If you've been struggling under a burden of credit card debt or a combination of credit card debt, a car loan and student loans, you might be tempted by a phone call or an ad that tells you it will be quick and easy to consolidate and eliminate your debt. As with any other financial matter, a "buyer beware" approach is mandatory. While debt consolidation can be a legitimate way to regain your financial footing, the world is also unfortunately full of scammers who prey on consumers with money woes. Before you fall victim to a scam, you can start by determining whether you need debt consolidation help or can handle the problem on your own. If you choose to seek assistance with your debt problems, pay attention to these tips before you sign any papers or agree to a debt consolidation plan.
Red Flags that Indicate a Debt Consolidation Scam
Before you begin comparing debt consolidation loans, make sure you understand that debt consolidation means that a company or a lender will buy all of your debt – the balance owed on your credit cards or other loans – and you will repay that company with one monthly payment, hopefully at a lower interest rate. Some indicators that the company offering to consolidate your debt is not legitimate include:
- You're told that your loan approval is "guaranteed" or "highly likely"
- You're asked for an upfront payment before the loan is approved
- You're told that this will be a "quick fix" when it will take time to repay your debt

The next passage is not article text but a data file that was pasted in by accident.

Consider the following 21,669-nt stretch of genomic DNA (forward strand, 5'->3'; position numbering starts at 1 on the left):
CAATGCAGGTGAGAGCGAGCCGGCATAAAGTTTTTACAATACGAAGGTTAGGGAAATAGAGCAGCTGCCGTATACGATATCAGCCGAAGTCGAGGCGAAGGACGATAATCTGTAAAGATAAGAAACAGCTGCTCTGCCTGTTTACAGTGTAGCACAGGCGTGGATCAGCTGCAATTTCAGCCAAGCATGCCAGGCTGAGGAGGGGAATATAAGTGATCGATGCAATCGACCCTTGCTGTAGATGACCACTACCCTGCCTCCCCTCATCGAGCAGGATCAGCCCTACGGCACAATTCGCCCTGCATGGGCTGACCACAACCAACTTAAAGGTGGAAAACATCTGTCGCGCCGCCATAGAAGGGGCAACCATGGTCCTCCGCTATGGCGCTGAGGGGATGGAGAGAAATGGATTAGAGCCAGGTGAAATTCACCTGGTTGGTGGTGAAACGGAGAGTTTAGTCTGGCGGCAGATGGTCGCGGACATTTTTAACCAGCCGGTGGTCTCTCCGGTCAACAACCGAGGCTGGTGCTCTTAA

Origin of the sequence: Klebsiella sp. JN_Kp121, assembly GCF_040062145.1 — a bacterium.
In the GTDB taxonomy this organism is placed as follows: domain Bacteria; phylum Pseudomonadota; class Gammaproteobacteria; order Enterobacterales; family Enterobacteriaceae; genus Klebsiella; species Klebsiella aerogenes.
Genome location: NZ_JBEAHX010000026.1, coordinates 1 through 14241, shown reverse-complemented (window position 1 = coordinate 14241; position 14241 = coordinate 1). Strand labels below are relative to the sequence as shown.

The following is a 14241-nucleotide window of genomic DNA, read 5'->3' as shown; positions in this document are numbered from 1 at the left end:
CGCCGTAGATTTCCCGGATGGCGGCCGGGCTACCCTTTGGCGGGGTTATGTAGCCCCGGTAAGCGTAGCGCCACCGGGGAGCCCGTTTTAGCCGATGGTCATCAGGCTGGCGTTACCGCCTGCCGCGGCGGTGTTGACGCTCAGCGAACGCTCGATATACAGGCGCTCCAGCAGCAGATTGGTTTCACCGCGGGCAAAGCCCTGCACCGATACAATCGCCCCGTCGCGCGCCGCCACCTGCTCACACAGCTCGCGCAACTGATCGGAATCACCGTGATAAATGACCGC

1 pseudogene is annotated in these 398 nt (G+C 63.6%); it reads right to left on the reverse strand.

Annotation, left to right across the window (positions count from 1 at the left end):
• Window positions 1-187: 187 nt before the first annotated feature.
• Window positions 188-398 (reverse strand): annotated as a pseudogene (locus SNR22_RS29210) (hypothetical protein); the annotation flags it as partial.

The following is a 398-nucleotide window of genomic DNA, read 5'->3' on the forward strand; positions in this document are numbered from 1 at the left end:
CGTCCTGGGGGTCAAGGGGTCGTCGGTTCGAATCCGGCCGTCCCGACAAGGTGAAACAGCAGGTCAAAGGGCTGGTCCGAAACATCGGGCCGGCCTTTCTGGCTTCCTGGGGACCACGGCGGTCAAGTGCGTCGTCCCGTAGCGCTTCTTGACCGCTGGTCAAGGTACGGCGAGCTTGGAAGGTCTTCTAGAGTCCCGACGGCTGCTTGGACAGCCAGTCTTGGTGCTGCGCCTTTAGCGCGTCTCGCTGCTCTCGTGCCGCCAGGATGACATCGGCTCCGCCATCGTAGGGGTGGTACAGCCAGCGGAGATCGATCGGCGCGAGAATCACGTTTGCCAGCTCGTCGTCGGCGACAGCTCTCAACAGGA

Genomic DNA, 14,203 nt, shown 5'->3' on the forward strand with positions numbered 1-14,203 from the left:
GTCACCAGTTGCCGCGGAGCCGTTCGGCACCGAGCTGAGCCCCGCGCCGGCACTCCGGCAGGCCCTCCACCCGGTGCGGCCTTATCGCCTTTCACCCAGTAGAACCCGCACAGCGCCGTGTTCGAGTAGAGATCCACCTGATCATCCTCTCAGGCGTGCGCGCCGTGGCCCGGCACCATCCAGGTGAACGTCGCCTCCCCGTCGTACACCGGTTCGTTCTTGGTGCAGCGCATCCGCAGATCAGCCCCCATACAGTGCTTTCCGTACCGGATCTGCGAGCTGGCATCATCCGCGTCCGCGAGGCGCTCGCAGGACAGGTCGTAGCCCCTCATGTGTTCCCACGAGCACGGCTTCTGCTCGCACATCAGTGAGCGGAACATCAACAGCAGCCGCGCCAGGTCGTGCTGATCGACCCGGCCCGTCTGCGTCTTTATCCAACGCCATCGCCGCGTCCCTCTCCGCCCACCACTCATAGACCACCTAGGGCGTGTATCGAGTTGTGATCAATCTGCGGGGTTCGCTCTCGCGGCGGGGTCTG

- You're asked to provide access to your bank account so the company can make automatic withdrawals
- The contract says you can only sue the company in certain states – and not the state where you live
- The company only has a P.O. Box and not an office address
- The company tries to convince you to take a debt settlement rather than pay off the debt, which could hurt your credit
- The company representatives rush you or aggressively ask you to sign papers before you have had a chance to review them
How to Choose a Legitimate Debt Consolidation Loan Program
Before you choose a debt consolidation company, it's essential that you take the time to do your homework to avoid a scam and to get the best possible outcome for your financial health.
Check out the company's reputation with several places, including the Better Business Bureau (BBB), the state attorney general's office and your local consumer protection agency, and see if the company is registered with The Association of Independent Consumer Credit Counseling Agencies or The National Foundation of Credit Counseling. Do an Internet search with the company's name and the word "complaints" to see if there are customer complaints or lawsuits against them. Find out if the company is licensed to provide services in your state.
Next, research the services provided by several companies and how much they charge.
Once you have a sense of which companies offer legitimate debt consolidation services, compare specific offers from more than one company.
You'll need to do some math to decide which debt consolidation loan is best for your needs. The LendingTree debt consolidation calculator can help you evaluate various debt consolidation loan offers.
Compare the fees from one company to another, the interest rate and the term of the loan, as well as the monthly payment. Not only should you compare one debt consolidation offer to another, but you should carefully compare your current repayment schedule and the interest you're paying to make sure that consolidation is the best solution. If the interest rate is lower and the repayment term is extended so that your monthly payments are lower, you could still end up paying more in the long run if the fees are high or you're paying interest for a longer time. When it comes to choosing the right way to manage your debt, you need to look at both the short-term goal of an affordable monthly payment and the long-term goal of becoming debt-free.